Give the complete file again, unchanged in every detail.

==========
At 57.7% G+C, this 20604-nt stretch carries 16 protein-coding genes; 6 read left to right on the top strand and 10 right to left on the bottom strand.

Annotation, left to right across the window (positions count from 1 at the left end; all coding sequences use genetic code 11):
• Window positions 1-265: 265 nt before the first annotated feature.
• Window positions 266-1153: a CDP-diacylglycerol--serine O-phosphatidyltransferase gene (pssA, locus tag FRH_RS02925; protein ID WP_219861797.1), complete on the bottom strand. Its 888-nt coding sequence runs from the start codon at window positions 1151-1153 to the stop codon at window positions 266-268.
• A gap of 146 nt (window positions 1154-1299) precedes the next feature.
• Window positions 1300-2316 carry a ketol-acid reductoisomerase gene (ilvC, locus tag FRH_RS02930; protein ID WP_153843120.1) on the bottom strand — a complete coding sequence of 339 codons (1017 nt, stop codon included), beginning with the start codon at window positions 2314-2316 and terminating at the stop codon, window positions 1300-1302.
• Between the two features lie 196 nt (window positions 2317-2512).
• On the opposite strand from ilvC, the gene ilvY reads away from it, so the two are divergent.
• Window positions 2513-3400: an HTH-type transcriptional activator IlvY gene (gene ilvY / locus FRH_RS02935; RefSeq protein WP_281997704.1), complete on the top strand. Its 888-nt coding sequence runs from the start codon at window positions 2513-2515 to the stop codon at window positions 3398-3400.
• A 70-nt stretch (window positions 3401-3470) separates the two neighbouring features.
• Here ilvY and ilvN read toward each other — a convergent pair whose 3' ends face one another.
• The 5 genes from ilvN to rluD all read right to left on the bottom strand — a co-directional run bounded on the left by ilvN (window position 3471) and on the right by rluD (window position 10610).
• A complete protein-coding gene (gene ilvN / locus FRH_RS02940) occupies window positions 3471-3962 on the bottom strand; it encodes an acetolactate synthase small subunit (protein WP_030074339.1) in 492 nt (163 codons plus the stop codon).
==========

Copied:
At 57.7% G+C, this 20604-nt stretch carries 16 protein-coding genes; 6 read left to right on the top strand and 10 right to left on the bottom strand.

Annotation, left to right across the window (positions count from 1 at the left end; all coding sequences use genetic code 11):
• Window positions 1-265: 265 nt before the first annotated feature.
• Window positions 266-1153: a CDP-diacylglycerol--serine O-phosphatidyltransferase gene (pssA, locus tag FRH_RS02925; protein ID WP_219861797.1), complete on the bottom strand. Its 888-nt coding sequence runs from the start codon at window positions 1151-1153 to the stop codon at window positions 266-268.
• A gap of 146 nt (window positions 1154-1299) precedes the next feature.
• Window positions 1300-2316 carry a ketol-acid reductoisomerase gene (ilvC, locus tag FRH_RS02930; protein ID WP_153843120.1) on the bottom strand — a complete coding sequence of 339 codons (1017 nt, stop codon included), beginning with the start codon at window positions 2314-2316 and terminating at the stop codon, window positions 1300-1302.
• Between the two features lie 196 nt (window positions 2317-2512).
• On the opposite strand from ilvC, the gene ilvY reads away from it, so the two are divergent.
• Window positions 2513-3400: an HTH-type transcriptional activator IlvY gene (gene ilvY / locus FRH_RS02935; RefSeq protein WP_281997704.1), complete on the top strand. Its 888-nt coding sequence runs from the start codon at window positions 2513-2515 to the stop codon at window positions 3398-3400.
• A 70-nt stretch (window positions 3401-3470) separates the two neighbouring features.
• Here ilvY and ilvN read toward each other — a convergent pair whose 3' ends face one another.
• The 5 genes from ilvN to rluD all read right to left on the bottom strand — a co-directional run bounded on the left by ilvN (window position 3471) and on the right by rluD (window position 10610).
• A complete protein-coding gene (gene ilvN / locus FRH_RS02940) occupies window positions 3471-3962 on the bottom strand; it encodes an acetolactate synthase small subunit (protein WP_030074339.1) in 492 nt (163 codons plus the stop codon).